ARIZONA, USA — Editor's note: The above video aired during a previous broadcast.
The nation's hospitals are overwhelmed, ration healthcare and are feeling the pain of staffing shortages due to poor prevention methods put into place at the beginning of the COVID-19 pandemic.
The ongoing megadrought and issues caused by the changing climate may worsen those issues in Arizona if no new prevention methods are taken by lawmakers and communities, according to health experts in the state.
The Medical Society Consortium on Climate & Health, which include health professionals in Arizona, uses the acronym "H.E.A.T.W.A.V.E" to describe the numerous health issues drought and climate change will cause, including:
- Heat illness
- Exacerbate heart and lung conditions
- Traumatic injury
- Water and foodborne illnesses
- Vector-borne disease
- Emotional stress
Chronic and infectious diseases thrive in the types of conditions that the megadrought causes. The dropping quality in water, air and food will also have impacts on the health of Arizonans.
Residents of low-income areas are expected to be hit the hardest and the earliest.
Here's what experts from the medical society say are the biggest health risks for the Grand Canyon State:
Infectious diseases to spread easier
The worsening drought will change how livestock, insects and wild animals will operate, according to Valley emergency physician Dr. Brian Drummond.
Cows, pigs and chickens that are forced into confined spaces at feedlots are at a greater risk of spreading diseases to each other. Those diseases can ultimately infect the people who eat them as food in the form of E. coli or Salmonella.
"During drought, all those chemicals, diseases and poop in feedlots is building up," Drummond said. "The animals are living in those conditions. If the animals are in this continuous exposure, they're going to be in a more diseased state and their meat will be less healthy."
He called the cycle the "nature of the beast," to note that farmers aren't trying to put animals in a diseased state. It's when livestock is crammed into a small area and decreases the living environment due to heat and lack of water that causes diseases to increase spreading.
The living patterns of wild animals and insects will also change as the drought worsens. Neighborhoods around the Valley have already reported numerous incidents of everything from coyotes, javelina and bobcats moving into yards in search of water.
"Mary down the street has a nice pool and that looks like a great pond to animals," Drummond said. "Now, you're bringing in animals that have their own diseases into human contact."
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Worsening, developing of chronic disease cases
Dust, pollen and dry soil can easily be whipped up into the air if not weighed down by usual moisture levels. That's why times of drought are especially difficult for people with chronic diseases, or diseases that persist for a long time and/or constantly reoccurs.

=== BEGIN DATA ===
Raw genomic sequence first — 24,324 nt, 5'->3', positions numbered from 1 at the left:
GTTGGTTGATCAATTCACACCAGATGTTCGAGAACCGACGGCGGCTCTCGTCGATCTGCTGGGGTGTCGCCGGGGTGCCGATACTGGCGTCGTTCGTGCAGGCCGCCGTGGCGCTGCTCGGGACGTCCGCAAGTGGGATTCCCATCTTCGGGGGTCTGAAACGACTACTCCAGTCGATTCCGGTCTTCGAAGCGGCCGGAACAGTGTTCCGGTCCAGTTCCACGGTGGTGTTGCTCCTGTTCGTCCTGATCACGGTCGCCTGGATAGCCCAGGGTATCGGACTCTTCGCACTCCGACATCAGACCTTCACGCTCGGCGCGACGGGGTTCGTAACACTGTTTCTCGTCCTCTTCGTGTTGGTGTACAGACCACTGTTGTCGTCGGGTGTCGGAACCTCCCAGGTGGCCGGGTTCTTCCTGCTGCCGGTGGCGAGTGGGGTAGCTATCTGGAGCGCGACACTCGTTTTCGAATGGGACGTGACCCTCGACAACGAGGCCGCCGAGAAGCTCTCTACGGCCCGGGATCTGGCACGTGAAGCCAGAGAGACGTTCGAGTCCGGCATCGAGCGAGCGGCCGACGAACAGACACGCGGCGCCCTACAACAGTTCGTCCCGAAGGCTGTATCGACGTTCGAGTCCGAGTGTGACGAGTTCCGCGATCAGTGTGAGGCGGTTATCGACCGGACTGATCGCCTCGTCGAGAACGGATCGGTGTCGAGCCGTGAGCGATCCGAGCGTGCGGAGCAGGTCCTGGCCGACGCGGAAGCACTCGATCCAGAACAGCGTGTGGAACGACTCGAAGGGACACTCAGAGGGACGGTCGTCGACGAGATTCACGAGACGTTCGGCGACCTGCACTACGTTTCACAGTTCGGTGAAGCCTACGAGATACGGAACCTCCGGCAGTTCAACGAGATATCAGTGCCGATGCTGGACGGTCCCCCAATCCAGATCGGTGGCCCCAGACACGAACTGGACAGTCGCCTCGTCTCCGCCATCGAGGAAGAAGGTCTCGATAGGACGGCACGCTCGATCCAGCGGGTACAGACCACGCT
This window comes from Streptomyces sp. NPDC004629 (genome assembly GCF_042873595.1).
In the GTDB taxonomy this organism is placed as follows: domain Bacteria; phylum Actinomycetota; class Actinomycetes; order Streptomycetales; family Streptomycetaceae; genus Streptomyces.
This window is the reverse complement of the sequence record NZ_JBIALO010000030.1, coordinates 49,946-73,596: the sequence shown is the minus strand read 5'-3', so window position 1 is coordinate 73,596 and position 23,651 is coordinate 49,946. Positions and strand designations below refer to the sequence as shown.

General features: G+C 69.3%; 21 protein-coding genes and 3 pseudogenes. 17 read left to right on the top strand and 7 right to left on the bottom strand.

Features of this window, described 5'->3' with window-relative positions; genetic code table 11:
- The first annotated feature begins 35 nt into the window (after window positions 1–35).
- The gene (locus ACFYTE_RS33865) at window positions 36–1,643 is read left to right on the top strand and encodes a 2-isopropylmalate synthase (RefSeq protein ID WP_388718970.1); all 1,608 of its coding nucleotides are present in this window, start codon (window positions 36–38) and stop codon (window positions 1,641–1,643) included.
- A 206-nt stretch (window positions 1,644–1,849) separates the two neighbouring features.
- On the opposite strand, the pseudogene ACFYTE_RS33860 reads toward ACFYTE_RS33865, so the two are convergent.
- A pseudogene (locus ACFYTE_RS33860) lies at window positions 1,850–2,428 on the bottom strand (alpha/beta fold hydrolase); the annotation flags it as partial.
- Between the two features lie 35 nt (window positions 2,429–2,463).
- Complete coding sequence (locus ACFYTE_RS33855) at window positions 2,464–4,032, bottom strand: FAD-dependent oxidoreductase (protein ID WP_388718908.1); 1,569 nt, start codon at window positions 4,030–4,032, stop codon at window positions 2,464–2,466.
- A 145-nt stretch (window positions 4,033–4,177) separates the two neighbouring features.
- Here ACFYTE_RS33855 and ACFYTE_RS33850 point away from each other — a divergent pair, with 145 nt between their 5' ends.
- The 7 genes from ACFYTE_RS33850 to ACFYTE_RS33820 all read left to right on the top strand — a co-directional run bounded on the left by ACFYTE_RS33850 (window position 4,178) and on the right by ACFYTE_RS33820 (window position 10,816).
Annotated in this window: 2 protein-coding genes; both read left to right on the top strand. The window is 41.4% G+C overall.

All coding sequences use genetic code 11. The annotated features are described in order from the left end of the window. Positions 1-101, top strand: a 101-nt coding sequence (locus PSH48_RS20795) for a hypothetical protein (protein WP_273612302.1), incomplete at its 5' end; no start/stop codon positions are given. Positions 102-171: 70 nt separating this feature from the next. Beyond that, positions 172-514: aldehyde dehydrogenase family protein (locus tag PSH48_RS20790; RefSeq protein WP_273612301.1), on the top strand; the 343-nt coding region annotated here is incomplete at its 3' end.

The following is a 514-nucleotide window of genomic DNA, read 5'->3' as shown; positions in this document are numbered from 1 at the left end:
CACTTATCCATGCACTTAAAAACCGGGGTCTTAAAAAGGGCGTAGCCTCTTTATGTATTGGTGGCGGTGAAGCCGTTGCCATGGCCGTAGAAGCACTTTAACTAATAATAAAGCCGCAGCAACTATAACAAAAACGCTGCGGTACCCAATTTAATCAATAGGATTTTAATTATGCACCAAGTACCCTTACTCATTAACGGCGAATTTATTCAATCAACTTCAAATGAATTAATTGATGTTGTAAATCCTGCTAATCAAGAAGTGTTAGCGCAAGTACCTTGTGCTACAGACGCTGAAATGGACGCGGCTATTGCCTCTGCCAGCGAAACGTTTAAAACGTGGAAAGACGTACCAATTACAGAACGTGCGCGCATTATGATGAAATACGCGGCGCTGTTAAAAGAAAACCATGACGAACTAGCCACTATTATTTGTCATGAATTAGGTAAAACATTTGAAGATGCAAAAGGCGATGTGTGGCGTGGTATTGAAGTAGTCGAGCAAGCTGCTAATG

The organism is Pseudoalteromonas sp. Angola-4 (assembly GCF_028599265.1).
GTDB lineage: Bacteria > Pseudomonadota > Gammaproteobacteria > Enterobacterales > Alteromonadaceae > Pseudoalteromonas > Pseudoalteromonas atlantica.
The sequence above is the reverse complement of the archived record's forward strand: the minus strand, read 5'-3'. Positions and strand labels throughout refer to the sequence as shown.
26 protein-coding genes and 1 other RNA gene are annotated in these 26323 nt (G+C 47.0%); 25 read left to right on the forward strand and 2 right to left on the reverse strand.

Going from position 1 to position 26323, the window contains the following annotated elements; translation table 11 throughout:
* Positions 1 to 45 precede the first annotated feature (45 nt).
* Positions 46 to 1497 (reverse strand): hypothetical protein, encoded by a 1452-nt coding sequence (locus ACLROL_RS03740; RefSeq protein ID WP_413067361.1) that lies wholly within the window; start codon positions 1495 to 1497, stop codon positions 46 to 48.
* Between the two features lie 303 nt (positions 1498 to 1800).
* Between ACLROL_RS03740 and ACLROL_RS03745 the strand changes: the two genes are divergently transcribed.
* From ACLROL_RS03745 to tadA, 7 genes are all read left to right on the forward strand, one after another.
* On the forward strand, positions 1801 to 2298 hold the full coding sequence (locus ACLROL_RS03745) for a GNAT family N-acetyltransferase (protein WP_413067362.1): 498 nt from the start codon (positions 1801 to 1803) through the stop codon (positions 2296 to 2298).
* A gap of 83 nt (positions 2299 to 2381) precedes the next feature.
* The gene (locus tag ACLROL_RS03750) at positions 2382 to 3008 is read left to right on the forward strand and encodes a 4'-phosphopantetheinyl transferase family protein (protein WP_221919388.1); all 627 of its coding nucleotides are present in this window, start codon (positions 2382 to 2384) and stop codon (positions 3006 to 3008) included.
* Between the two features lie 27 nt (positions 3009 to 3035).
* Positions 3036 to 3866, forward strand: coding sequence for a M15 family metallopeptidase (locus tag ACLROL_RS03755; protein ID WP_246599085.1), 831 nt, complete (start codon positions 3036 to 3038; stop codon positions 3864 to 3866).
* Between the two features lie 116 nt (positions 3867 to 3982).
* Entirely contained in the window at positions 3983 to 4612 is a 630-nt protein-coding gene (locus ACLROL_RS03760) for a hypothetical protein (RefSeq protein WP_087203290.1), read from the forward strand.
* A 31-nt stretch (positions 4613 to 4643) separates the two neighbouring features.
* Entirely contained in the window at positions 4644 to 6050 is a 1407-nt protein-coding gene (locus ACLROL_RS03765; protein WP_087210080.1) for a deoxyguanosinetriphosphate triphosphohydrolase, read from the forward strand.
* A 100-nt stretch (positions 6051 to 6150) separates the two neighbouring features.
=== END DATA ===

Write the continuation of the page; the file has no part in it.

People who have asthma, COPD or reactive airway disease can see their symptoms worsen as the climate worsens.
"We're in a desert so we're used to the cycling droughts, but mixed with climate change, the desert doesn't have the resiliency it used to have," Drummond said. "Now you're getting pollen and dust, forest fires, and heat which combine and put more particles into the air for people to breathe in on a daily basis."
The irritation caused by air pollution is expected to worsen, especially for vulnerable populations.
"Ozone is one of the things that are harmful to our lungs and cardiovascular system, and rising temperatures cause ozone to be made much faster," public health nurse Ronda Seifert said. "We see an increase in stillbirths, preterm births and low birth weight in at-risk pregnant women that are associated with that air pollution."
The CDC agrees with Drummond and Seifert. The center has a full list of the ways droughts affect the health of people with chronic disease, including how a contaminated water supply can also threaten immunocompromised people.
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The megadrought will also increase the chance of people developing new chronic diseases.
Repeated exposure to harmful particles is how some chronic diseases develop, such as silicosis in coal miners or chronic conjunctivitis in soldiers.
"We see this a lot in big cities," Drummond said. "There's tons of dander and soot that just doesn't clear out. [Big city] kids and adults are at higher risk and show more signs of asthma and adult asthma."
12 News, along with sister stations across Western states, set out to understand the dire conditions Arizona and other states face as drought and wildfire continue to rage.